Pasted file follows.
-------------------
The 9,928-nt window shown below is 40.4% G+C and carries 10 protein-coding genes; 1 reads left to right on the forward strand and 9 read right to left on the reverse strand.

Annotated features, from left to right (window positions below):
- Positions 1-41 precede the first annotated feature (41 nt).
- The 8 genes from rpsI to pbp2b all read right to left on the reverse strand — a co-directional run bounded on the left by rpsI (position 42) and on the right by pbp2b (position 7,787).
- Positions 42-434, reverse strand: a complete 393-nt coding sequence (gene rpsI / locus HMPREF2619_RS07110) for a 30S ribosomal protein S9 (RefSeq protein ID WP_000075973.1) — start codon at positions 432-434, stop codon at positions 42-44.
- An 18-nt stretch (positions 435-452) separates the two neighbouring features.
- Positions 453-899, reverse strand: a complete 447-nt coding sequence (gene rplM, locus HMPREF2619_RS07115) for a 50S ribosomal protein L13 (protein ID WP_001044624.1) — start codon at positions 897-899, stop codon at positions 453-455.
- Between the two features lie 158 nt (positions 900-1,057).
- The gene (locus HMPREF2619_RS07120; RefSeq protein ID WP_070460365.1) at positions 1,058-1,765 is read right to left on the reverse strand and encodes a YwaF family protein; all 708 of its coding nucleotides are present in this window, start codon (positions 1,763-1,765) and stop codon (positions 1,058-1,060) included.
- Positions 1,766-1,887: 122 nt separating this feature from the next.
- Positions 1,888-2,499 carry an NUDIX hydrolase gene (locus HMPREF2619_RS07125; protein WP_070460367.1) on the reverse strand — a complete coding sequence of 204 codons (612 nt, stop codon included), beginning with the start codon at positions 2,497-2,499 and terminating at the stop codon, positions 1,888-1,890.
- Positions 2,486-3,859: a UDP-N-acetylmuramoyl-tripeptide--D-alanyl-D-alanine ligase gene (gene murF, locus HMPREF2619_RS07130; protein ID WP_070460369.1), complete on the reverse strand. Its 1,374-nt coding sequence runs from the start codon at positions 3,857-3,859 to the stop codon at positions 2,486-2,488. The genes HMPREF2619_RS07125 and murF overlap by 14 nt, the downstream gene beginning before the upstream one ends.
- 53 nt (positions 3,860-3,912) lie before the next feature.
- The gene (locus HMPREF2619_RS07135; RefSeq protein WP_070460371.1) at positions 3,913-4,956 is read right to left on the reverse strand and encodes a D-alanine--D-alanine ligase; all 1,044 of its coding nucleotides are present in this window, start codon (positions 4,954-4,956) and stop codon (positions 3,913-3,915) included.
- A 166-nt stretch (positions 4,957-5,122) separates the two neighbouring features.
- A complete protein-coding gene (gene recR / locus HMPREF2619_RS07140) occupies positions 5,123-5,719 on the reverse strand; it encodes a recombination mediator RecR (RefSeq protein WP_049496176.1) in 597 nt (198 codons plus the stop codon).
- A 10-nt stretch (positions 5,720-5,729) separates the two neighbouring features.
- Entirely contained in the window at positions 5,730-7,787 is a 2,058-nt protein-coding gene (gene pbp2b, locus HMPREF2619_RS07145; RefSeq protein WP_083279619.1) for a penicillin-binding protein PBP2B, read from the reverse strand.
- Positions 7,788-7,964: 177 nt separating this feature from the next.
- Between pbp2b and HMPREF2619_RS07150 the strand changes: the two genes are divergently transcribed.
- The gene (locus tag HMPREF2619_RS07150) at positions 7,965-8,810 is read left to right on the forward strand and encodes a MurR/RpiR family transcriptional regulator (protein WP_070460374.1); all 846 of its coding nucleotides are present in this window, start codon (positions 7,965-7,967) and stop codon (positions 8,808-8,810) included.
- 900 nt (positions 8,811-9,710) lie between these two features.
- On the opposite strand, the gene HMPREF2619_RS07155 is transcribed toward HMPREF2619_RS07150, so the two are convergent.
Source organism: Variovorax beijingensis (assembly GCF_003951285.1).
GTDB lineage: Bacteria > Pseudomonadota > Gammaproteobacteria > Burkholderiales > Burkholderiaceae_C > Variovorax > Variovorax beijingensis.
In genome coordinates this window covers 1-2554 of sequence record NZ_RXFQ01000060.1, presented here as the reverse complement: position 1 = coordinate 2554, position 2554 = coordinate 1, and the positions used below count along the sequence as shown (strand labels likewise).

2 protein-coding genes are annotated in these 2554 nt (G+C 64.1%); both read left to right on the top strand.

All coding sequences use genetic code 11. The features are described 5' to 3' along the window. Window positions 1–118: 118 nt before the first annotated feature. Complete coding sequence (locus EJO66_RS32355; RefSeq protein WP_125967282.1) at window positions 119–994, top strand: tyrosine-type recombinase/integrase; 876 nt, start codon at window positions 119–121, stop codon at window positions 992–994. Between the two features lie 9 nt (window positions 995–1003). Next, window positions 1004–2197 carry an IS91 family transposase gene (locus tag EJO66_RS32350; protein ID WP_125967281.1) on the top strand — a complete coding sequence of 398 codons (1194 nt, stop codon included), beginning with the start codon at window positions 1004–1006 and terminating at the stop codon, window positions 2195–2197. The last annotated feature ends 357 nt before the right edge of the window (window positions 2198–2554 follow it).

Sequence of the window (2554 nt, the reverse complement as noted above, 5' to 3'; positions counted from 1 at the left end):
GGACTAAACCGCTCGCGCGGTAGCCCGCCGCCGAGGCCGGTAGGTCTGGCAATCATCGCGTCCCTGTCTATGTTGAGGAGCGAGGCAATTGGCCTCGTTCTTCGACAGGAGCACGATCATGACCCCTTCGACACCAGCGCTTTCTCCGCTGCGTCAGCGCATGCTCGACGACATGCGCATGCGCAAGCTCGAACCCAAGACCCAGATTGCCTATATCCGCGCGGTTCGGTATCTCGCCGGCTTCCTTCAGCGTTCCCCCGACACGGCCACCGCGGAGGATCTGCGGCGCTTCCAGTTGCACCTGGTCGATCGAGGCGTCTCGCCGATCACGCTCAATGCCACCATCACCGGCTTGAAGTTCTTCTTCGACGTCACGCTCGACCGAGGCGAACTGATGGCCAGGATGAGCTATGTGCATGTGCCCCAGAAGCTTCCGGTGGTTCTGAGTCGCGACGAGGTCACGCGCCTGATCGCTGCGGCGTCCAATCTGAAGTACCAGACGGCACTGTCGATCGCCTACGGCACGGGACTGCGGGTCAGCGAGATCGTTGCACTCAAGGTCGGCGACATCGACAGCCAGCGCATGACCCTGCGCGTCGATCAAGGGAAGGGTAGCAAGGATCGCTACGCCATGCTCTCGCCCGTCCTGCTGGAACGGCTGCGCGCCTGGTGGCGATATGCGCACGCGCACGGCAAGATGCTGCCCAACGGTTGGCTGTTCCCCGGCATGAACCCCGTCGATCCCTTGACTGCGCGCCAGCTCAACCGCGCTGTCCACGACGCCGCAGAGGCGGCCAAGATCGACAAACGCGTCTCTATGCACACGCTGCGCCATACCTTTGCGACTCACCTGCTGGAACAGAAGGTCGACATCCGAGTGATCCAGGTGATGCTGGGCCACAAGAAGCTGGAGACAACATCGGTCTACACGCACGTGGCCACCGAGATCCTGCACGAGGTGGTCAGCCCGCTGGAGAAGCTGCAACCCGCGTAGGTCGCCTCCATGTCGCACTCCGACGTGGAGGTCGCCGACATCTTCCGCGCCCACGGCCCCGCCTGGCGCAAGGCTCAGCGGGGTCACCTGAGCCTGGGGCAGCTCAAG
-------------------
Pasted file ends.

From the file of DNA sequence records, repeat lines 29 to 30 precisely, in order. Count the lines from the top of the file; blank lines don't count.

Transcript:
Sequence of the window (2554 nt, the reverse complement as noted above, 5' to 3'; positions counted from 1 at the left end):
GGACTAAACCGCTCGCGCGGTAGCCCGCCGCCGAGGCCGGTAGGTCTGGCAATCATCGCGTCCCTGTCTATGTTGAGGAGCGAGGCAATTGGCCTCGTTCTTCGACAGGAGCACGATCATGACCCCTTCGACACCAGCGCTTTCTCCGCTGCGTCAGCGCATGCTCGACGACATGCGCATGCGCAAGCTCGAACCCAAGACCCAGATTGCCTATATCCGCGCGGTTCGGTATCTCGCCGGCTTCCTTCAGCGTTCCCCCGACACGGCCACCGCGGAGGATCTGCGGCGCTTCCAGTTGCACCTGGTCGATCGAGGCGTCTCGCCGATCACGCTCAATGCCACCATCACCGGCTTGAAGTTCTTCTTCGACGTCACGCTCGACCGAGGCGAACTGATGGCCAGGATGAGCTATGTGCATGTGCCCCAGAAGCTTCCGGTGGTTCTGAGTCGCGACGAGGTCACGCGCCTGATCGCTGCGGCGTCCAATCTGAAGTACCAGACGGCACTGTCGATCGCCTACGGCACGGGACTGCGGGTCAGCGAGATCGTTGCACTCAAGGTCGGCGACATCGACAGCCAGCGCATGACCCTGCGCGTCGATCAAGGGAAGGGTAGCAAGGATCGCTACGCCATGCTCTCGCCCGTCCTGCTGGAACGGCTGCGCGCCTGGTGGCGATATGCGCACGCGCACGGCAAGATGCTGCCCAACGGTTGGCTGTTCCCCGGCATGAACCCCGTCGATCCCTTGACTGCGCGCCAGCTCAACCGCGCTGTCCACGACGCCGCAGAGGCGGCCAAGATCGACAAACGCGTCTCTATGCACACGCTGCGCCATACCTTTGCGACTCACCTGCTGGAACAGAAGGTCGACATCCGAGTGATCCAGGTGATGCTGGGCCACAAGAAGCTGGAGACAACATCGGTCTACACGCACGTGGCCACCGAGATCCTGCACGAGGTGGTCAGCCCGCTGGAGAAGCTGCAACCCGCGTAGGTCGCCTCCATGTCGCACTCCGACGTGGAGGTCGCCGACATCTTCCGCGCCCACGGCCCCGCCTGGCGCAAGGCTCAGCGGGGTCACCTGAGCCTGGGGCAGCTCAAG